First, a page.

When Robert decided to return to London, his three years of playing with Woody Hermann made him unique; he had done something that no other European musician had done before.  He had made a investment for life, he had both a personal reputation as a performer and the experience necessary to offer European musicians direct contact with the great performing tradition of American Jazz.  He joined the BBC Showband and then the BBC Radio Orchestra. He embarked upon a performing career that included over 6,000 broadcasts for the BBC, frequent appearances on the BBC Television, ITV, and all the major European TV stations.  He has also performed in over 200 major films for MGM, United Artists, Paramount, and numerous British production companies. He has directed broadcasting orchestras throughout Europe, appearing regularly at venues in Belgium, Denmark, Norway and Germany. When the great American popular musicians came touring Europe, including Frank Sinatra, Bing Crosby,  Sammy Davis jnr, Barbra Streisand and Ella Fitzgerald, he joined the American contingent, strengthening the link between Europe and America and rising above both to become a truly international musician. 

 

 

 

 

 

Once back in Europe Robert’s career took on ever new challenges as he began to exploit the natural communicative language of jazz in his own “classical” music, writing several works for orchestra including symphonies and concertos, with two important additions to the concerto repertoire for the trombone. He has won the Ivor Novello award and the French Blue Ribbon Award for composition. He remains active as a composer and, in 2008, a work for eight trombones was awarded America’s Emory Remington Award for excellence in composition.

 

 

 

 

 

From an early age, Robert has been pursued by swans, first as a child when the swans on the River Lee counterattacked the children from the northside of Cork, and then more productively, with a lifetime preoccupation with the legend of the children of Lir. Three different works inspired by the legend culminated in his magnum opus: “The Children of Lir” a work of symphonic proportions, written for narrator and orchestra and first performed in Dublin by Fiona Shaw and the National Symphony Orchestra. 

 

 

 

 

 

His selection of the legend of the Children of Lir is indicative of the fact that despite his international success, Robert has never forgotten his Irish roots: I quote: “I believe that, as an Irishman, I have a heritage of hundreds of years of Irish Traditional Music instilled into me” In his work “the blues” have a tinge of “green”.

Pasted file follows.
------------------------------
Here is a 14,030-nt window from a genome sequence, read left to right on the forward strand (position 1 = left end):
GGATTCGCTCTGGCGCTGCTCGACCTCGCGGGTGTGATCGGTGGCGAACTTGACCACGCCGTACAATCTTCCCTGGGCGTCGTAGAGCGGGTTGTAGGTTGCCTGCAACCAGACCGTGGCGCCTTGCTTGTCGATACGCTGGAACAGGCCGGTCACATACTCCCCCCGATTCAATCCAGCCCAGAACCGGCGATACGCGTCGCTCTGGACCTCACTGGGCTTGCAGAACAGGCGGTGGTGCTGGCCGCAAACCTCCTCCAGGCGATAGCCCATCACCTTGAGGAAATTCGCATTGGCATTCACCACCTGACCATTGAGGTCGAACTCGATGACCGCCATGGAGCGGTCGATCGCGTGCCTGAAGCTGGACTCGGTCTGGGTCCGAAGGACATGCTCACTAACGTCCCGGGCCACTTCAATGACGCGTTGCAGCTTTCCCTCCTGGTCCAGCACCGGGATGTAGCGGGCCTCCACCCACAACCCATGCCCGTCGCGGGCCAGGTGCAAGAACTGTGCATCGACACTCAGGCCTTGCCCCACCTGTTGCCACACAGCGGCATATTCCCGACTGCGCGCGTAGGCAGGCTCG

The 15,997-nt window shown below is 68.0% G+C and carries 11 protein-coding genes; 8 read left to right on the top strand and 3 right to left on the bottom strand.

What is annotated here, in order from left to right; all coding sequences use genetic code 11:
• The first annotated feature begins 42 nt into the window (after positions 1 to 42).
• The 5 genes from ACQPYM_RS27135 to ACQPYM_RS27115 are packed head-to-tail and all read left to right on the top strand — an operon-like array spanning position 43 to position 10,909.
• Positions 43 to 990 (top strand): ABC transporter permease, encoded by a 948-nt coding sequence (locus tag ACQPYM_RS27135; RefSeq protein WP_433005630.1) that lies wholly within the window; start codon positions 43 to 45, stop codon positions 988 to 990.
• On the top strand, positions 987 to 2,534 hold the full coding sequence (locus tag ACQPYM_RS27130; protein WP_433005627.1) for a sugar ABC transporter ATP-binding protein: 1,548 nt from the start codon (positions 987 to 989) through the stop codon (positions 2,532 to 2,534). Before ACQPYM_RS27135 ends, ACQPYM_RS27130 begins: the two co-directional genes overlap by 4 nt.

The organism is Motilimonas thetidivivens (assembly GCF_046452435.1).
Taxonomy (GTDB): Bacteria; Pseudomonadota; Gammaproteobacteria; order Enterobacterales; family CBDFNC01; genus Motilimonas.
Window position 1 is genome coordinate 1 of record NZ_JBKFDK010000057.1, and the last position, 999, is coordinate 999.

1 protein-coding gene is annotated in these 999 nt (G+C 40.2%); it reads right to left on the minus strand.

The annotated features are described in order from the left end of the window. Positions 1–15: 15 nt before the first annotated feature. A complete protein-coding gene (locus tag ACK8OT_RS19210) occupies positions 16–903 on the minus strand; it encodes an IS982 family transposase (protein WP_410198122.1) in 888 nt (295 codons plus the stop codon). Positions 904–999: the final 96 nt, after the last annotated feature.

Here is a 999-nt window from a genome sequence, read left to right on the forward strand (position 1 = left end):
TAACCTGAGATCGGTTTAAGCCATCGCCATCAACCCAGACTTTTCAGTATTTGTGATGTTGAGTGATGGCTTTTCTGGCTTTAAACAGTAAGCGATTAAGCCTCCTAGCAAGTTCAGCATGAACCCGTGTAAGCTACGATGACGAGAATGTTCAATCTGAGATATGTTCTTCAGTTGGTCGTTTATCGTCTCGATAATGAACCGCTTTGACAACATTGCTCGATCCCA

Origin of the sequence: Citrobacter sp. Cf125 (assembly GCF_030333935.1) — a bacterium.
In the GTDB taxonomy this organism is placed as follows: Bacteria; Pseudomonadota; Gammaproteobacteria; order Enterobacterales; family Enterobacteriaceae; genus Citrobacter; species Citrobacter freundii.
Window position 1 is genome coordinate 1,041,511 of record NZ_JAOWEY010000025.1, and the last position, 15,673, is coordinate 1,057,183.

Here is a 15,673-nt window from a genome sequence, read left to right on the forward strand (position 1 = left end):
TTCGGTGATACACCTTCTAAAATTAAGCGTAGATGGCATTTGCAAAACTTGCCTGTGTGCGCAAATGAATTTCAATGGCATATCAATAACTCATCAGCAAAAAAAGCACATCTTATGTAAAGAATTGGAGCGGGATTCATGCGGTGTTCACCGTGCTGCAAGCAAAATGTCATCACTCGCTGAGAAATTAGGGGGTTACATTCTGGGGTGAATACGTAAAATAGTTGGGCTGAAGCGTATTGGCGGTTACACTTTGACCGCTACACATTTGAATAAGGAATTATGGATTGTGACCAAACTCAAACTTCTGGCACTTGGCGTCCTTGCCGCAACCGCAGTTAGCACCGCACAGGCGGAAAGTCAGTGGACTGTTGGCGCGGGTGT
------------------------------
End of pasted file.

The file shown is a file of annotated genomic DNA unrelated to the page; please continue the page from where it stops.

The story of the transformation of children into swans is also in some sense a metaphor for the life of Robert Lamb in which he was continually transforming himself into new areas of music experience firstly as a performer, than as a composer and arranger and finally as a teacher.

 

 

 

 

 

In 1982 Robert Lamb became the first Head of Jazz Studies at Trinity College London, the first of the four main Colleges of Music in London to introduce jazz studies into its music curriculum. Characteristically, he attacked this new challenge with verve and energy, founding, for example, the Trinity College Jazz Band and the Trinity Big Band, into which he poured his years of experience as a performer.  His pioneering work in Trinity College has led to significant changes to the music education curriculum.  In a few years, studies in Jazz and Popular Music have become an integral part of the music curriculum in Universities and Conservatoires around the world. The heart of this educational initiative is a close relationship between the performer and the composer typical of the jazz idiom, and the opportunity for composers to discover new areas of personal expression by combining the language of popular music with the structures of classical music. 

 

 

 

 

 

Robert Lamb has a natural ability to communicate with young people. His communication skills combine his abilities as a performer with an understanding of the fundamentals of the power of music.  They are deployed through master classes in which he passes his knowledge and experience onto future generations of musicians. The many successful master classes he has given include a return to his home ground: the Barrack Street Band, where he enthralled a new generation of young Cork musicians with his ideas on melody, harmony and, most of all, rhythm, a rhythm that arises from deep within the body, a rhythm that in jazz, is indeed the rhythm of life.

 

 

 

 

 

It is not possible to encompass a creative life so rich and varied as this one in a few short minutes. However, I am sure that Robert himself would be the first to admit, that he couldn’t have achieved what he has in life without the support of his wife Rita, his children Deirdre, Fiona and Siobhan and his eight grand children.  We welcome many members of the family to UCC today.

 

 

 

 

 

In this year of celebration of the life and achievement of Cork musicians:

 

 

 

 

 

I present to you:  Robert Lamb: son of Cork, musician of the world.

 

 

 

 

 

 

 

 

Praehonorabilis cancellarie, totaque universitas:

 

 

Praesento vobis hunc meum filium quem scio tam moribus quam doctrina habilem et idoneum esse qui admittatur, honoris causa, ad gradum Doctoratus in Musica, idque tibi fide mea testor ac spondeo totique Academiae.